The opening scene of Todd Field’s highly regarded first feature, In the Bedroom, has a pair of young lovers frisking in a dappled meadow, oblivious to unhappy fate. The movie, set in a coastal town in Maine, initially seems like a family idyll. The summer before Frank (Nick Stahl) leaves for college, he gets involved in a torrid affair with Nathalie (winsome Marisa Tomei), an older woman with two kids and a violently unstable ex-husband (William Mapother). Frank’s father (Tom Wilkinson), the local doctor, seems pleased to have Nathalie sashaying around the house; Frank’s disapproving mother (Sissy Spacek), a music teacher, has premonitions of disaster, and she’s right.
Dealing with the death of a child, In the Bedroom invokes and even dwells upon the heaviest of all emotional situations. Imprisoned in their respective solitudes—and the too cozy social mores of their small town—Frank’s parents can barely converse, let alone offer any consolation to each other. Their pain is complicated by the fact that the well-connected, insolently frosted-hair killer is clearly going to get off lightly for his crime. (Proof that the movie takes place in a parallel universe: No one ever mentions O.J. Simpson.)
At one point, The Devil’s Backbone defines a ghost as “an emotion suspended in time,” and so it is here. Frank’s parents are simultaneously haunted by the spaces their son once inhabited and taunted by the flagrant thereness of his killer. In the Bedroom has a flair for visual metaphor, but unsurprisingly (since Field is himself an actor), the movie is primarily performance-driven. Spacek is particularly skillful at etching her grief and anger on the screen; Wilkinson (last seen as a supercilious British general in The Patriot) is even more nuanced in evoking his character’s weary denial.
Field takes his time arriving at the couple’s inevitable orgy of mutual accusation. In the Bedroom feels long-winded, but only in retrospect. Having front-loaded his adaptation of Andre Dubus’s story “Killings” with emotional baggage, Field shifts gears abruptly to pick up Dubus’s tale and let the good doctor go beyond the law. Increasingly unconvincing, In the Bedroom turns genteel rabble-rouser. Field’s leisurely buildup forestalls but doesn’t prevent his movie’s mutation into a granola Death Wish.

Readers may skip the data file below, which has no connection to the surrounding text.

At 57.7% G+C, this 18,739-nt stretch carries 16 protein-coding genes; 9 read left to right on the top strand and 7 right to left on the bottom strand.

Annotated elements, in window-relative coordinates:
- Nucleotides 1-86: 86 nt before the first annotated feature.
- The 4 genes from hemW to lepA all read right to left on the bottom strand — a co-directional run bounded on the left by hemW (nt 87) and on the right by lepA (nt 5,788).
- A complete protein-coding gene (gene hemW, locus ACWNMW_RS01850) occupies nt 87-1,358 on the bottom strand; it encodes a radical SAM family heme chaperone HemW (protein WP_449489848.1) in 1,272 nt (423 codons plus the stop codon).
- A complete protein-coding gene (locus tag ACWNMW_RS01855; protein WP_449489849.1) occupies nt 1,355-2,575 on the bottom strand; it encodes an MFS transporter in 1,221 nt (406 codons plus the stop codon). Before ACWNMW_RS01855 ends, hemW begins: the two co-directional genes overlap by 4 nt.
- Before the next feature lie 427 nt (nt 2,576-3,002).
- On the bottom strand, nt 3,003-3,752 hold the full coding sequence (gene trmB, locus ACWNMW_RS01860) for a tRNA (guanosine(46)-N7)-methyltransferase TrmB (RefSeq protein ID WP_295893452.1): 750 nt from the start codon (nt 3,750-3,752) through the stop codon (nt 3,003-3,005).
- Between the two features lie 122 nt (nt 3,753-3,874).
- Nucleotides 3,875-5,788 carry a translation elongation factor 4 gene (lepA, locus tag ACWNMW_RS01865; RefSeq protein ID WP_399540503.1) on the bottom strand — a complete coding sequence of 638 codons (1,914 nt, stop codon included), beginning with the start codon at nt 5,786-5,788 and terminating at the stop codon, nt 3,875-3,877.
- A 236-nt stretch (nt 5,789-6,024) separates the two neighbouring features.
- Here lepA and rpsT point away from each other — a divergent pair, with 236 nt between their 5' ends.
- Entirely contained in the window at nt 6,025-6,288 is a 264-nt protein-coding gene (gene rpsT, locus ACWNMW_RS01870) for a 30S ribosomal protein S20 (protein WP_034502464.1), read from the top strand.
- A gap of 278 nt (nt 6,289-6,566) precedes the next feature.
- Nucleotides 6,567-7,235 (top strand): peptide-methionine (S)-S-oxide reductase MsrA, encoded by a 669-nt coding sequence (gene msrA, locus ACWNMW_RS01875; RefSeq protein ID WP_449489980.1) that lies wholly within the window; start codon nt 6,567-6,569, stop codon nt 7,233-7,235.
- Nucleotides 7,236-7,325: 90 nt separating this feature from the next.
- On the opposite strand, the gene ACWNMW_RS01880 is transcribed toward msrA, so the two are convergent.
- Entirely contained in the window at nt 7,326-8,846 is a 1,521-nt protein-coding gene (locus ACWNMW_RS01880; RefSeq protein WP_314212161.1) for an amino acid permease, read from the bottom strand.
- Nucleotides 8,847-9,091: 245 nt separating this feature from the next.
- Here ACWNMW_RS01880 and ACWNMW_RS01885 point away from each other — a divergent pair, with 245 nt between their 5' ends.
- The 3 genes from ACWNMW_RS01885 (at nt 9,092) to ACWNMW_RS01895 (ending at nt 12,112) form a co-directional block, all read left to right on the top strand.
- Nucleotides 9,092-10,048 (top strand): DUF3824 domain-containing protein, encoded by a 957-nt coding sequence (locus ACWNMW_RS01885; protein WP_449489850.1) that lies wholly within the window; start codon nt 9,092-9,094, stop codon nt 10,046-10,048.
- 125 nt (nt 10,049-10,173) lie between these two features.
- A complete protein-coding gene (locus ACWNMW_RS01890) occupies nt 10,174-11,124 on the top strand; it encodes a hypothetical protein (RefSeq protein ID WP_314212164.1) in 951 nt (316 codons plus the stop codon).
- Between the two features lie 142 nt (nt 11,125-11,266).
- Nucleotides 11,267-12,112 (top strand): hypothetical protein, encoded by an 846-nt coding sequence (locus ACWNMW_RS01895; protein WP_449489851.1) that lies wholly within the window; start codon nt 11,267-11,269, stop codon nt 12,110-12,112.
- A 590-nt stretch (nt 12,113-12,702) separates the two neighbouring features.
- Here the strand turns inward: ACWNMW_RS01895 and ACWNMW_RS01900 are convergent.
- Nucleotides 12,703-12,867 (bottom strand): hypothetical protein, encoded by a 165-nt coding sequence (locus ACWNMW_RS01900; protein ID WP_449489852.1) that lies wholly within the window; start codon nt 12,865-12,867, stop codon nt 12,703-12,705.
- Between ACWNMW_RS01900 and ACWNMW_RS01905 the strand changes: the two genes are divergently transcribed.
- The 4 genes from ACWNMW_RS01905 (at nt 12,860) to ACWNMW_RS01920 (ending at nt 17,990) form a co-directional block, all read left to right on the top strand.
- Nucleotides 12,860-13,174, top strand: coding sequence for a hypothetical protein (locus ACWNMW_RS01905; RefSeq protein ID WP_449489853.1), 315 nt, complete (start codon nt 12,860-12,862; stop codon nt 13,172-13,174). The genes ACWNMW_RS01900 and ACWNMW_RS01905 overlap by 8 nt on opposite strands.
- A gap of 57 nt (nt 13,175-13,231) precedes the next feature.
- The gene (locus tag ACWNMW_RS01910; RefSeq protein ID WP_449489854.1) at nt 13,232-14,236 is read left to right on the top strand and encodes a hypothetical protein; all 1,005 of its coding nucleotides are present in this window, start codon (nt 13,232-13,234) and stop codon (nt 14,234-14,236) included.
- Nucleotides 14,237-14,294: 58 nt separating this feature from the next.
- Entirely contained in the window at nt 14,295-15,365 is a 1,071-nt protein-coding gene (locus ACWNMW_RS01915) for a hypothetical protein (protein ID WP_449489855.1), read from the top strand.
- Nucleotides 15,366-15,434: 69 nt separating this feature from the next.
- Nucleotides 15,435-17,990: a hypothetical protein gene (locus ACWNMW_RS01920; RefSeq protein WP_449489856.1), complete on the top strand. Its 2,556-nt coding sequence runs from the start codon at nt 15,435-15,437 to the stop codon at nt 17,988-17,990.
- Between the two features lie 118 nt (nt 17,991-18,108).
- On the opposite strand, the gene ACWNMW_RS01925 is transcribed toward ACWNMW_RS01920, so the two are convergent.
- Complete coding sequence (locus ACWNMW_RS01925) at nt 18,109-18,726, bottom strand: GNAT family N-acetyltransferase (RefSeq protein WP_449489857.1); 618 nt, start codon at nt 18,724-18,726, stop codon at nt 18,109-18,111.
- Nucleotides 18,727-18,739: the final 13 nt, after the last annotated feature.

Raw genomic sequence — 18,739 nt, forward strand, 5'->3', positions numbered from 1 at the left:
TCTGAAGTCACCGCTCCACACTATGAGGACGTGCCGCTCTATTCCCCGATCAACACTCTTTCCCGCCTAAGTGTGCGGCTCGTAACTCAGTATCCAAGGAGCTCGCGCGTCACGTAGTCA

There’s another sort of ghost exorcised in Greed: A Reconstruction, the 243-minute DV approximation of Erich von Stroheim’s legendary 1924 masterpiece, showing twice this weekend at the American Museum of the Moving Image. Originally said to be eight-plus hours, cut in half by the filmmaker and in half again by his studio, MGM, Greed is the most celebrated aesthetic mutilation in movie history—”the skeleton of my dead child,” in Stroheim’s colorful phrase.
Rick Schmidlin’s reconstruction, financed by Turner Classic Movies and screening in video, restores nearly two and a half hours—taking us back to Stroheim’s second cut. The missing scenes have been fashioned from surviving production stills (some published 30 years ago in Herman Weinberg’s picture book, The Complete Greed). On one hand, these sequences serve to deepen the narrative with background material on the protagonists: the brutish dentist McTeague and his miserly wife, Trina. On the other, they broaden the movie’s sweep with a host of missing subplots, mainly concerning two parallel couples—the demented rag-picker Maria and crazy junk-dealer Zerkow, and the elderly lovers, Old Grannis and Miss Baker.
Thanks to the miracle of DV, the image has been digitally cleaned up and Schmidlin has restored Stroheim’s original color scheme—selectively flecking bits of gold throughout the movie to tint coins, teeth, and even canaries. In the famous Death Valley finale, the entire world is bathed in a malevolent yellow. Here, as in some of the re-created material, Schmidlin retrieves a lost expressionistic component in counterpoint to Greed‘s justly celebrated naturalism. Watching this reconstruction, one can appreciate how brutal Stroheim’s film originally was and how brutally it was butchered.
“Scenes From a Marriage: First-Time Filmmaker Todd Field Goes Behind Closed Doors” by Dennis Lim
“Into the Dark: Guillermo del Toro Drinks Deep” by Ed Morales